What is ACS AEM Commons?
ACS AEM Commons is a suite of Adobe Experience Manager components, services, and other tools for bootstrapping an AEM implementation.
Created by the Adobe Consulting Services group, AEM commons includes a broad range of useful items that fill some gaps in the out-of-the-box implementation of Adobe Experience Manager. From servlets for capturing a series of image transforms under a re-usable label, to common workflow processes, and even tools to expand the logging capabilities of your AEM instance, AEM commons addresses many “missing features” that AEM implementers, developers, sysadmins, and users often find themselves wishing they had.
No matter what your level of interaction is with your organization’s Adobe Experience Manager implementation, you will likely find some piece of AEM Commons that makes your life just a little bit easier.
Where can I get it?
The AEM Commons package is one of three related offerings the Adobe Consulting Services has published on GitHub (the other two being the ACS AEM Tools, and ACS AEM Samples; we’ll also cover each of those in future articles on this blog.)
Are there any caveats?
The first thing to note is that, as nice as Adobe Experience Manager Commons is to have, it’s not a silver bullet. Your developers are going to have to familiarize themselves with the tools provided, and make sure they’re using them in an effective way. If you stay tuned to AEM Podcast, we plan to provide some assistance with that; but you’ll also need to discuss where and how using the components makes sense in your own implementation. With some of the tools provided, you’ll want to engage your Operations team to make sure they can support you in how you’re planning to use them.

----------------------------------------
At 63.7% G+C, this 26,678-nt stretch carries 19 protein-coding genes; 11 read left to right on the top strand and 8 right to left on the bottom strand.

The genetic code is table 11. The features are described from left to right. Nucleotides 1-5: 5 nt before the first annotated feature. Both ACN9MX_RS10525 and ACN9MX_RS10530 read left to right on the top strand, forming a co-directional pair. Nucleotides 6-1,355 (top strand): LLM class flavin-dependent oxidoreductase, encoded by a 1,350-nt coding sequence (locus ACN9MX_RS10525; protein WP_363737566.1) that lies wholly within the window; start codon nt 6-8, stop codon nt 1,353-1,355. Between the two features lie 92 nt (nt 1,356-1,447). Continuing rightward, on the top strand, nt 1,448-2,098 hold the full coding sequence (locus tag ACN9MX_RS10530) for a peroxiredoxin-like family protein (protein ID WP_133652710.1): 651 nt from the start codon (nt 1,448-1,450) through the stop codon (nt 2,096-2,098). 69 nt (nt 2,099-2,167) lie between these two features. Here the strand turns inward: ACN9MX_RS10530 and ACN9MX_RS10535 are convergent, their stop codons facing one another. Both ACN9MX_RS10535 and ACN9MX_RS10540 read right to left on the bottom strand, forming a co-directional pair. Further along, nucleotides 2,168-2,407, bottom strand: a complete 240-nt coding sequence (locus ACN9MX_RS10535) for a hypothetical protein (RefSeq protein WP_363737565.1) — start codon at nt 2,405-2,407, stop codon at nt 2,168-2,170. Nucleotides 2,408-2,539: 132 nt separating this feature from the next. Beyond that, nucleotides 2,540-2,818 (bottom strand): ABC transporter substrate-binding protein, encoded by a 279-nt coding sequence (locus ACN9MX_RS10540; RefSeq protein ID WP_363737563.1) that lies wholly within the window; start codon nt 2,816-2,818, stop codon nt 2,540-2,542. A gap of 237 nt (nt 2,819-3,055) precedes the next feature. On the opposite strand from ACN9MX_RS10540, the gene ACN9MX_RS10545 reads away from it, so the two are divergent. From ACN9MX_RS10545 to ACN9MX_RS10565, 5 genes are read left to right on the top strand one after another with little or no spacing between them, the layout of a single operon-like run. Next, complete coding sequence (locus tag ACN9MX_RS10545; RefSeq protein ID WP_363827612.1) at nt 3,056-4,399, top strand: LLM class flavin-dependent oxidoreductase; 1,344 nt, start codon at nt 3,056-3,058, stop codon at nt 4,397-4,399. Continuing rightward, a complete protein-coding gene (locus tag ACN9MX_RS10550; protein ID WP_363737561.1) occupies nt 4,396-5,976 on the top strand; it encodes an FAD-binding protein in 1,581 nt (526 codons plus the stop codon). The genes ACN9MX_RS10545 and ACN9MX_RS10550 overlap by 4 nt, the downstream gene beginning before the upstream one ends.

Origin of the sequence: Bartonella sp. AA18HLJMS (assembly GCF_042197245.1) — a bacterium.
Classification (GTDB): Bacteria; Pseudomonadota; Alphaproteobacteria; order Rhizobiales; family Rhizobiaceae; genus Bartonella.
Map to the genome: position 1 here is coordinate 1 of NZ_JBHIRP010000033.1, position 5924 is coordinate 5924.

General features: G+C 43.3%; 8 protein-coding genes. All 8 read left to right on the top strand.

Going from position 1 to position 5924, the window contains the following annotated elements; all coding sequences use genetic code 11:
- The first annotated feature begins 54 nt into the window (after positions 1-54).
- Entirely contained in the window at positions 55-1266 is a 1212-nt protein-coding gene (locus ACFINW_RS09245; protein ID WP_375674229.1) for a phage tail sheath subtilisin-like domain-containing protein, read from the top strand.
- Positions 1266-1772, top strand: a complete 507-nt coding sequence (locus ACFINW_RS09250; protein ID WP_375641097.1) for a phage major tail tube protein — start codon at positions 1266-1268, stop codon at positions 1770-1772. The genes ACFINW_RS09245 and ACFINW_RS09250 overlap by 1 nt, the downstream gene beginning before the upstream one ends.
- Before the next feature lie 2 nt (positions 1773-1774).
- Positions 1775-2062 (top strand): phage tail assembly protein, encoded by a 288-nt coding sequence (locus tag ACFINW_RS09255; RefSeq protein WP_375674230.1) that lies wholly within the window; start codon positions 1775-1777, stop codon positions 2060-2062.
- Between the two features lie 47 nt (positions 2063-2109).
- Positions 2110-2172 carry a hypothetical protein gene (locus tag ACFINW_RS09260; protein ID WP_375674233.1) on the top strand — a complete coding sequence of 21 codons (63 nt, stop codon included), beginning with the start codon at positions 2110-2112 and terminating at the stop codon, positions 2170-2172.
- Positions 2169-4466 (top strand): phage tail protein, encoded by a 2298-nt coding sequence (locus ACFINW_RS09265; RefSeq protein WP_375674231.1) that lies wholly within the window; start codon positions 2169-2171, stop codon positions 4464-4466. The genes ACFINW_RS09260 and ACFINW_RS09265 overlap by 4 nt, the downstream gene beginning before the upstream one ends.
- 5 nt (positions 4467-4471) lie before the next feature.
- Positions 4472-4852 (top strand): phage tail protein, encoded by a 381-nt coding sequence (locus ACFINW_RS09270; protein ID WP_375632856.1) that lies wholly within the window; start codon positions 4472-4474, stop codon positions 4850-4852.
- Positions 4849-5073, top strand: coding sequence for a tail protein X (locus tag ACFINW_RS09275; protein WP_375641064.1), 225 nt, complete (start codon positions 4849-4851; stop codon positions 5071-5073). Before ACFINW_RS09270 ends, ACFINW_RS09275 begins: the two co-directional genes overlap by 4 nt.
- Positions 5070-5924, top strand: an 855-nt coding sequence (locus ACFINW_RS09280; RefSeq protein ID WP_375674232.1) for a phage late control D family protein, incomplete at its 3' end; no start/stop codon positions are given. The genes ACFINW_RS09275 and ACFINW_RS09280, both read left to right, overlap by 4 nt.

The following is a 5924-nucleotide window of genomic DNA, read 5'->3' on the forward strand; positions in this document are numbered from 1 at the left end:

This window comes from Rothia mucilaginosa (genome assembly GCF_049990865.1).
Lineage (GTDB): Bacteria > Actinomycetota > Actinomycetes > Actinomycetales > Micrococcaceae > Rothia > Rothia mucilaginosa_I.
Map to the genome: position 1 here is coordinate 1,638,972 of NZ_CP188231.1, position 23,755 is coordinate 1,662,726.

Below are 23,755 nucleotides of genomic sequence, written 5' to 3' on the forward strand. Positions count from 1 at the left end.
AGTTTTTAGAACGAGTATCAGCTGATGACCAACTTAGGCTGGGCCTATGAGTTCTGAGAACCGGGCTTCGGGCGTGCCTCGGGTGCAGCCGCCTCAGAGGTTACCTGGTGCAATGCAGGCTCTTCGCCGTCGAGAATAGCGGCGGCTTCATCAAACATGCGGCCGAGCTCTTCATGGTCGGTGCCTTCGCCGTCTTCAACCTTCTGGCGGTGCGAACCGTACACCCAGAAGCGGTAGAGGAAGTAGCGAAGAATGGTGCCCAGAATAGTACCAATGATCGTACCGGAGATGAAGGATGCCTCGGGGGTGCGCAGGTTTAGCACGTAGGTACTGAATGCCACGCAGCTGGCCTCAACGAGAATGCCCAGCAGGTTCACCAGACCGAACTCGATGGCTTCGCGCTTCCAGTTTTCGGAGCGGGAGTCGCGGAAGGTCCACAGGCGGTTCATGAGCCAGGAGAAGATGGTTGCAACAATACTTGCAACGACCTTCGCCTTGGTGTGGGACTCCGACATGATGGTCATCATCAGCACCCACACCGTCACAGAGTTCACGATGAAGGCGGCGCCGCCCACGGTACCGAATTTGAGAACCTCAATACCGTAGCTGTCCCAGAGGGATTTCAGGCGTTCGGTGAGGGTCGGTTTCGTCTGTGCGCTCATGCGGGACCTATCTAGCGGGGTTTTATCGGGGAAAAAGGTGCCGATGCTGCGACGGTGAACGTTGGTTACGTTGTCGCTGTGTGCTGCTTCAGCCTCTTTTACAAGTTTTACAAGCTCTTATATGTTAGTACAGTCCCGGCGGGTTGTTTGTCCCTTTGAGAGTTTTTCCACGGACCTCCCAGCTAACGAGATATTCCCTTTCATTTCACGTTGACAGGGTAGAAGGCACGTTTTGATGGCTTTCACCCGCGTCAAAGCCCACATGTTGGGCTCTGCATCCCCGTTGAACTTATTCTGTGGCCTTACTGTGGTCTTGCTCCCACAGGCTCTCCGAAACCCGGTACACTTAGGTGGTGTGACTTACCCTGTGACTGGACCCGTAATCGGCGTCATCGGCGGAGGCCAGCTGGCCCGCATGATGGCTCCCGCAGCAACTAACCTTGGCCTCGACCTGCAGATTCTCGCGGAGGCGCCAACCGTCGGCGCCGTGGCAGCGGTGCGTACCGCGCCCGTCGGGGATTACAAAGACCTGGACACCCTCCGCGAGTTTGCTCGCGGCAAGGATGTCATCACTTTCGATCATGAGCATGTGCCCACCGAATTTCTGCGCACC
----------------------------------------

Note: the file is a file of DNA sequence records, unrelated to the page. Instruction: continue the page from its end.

Additionally, there are just a handful of optional dependencies that live outside the AEM Commons itself that will be required to use some of the pieces. At the time this article was originally written, these include the Twitter4J library (provided by the ACS team as an OSGi bundle here); the Apache Sling Models and Sling Health Check packages (these latter two are only required as separate installs if you’re using an AEM version prior to 6.0, as they are part of the product proper starting with 6.0.0); and Netty (provided here.)
Where can I learn more?
First of all, you can find the project itself—and some surface documentation—on the GitHub site. Additionally, the Adobe Experience Manager Podcast team will be covering specific items inside AEM Commons. Peter and I will spend some time talking about some of the components we’ve really found useful, and other members of the AEM Podcast team will be chipping in with detailed articles demonstrating practical application of the same set of components. If there are particular components you’d especially like to see us cover, please drop us a line at email@example.com.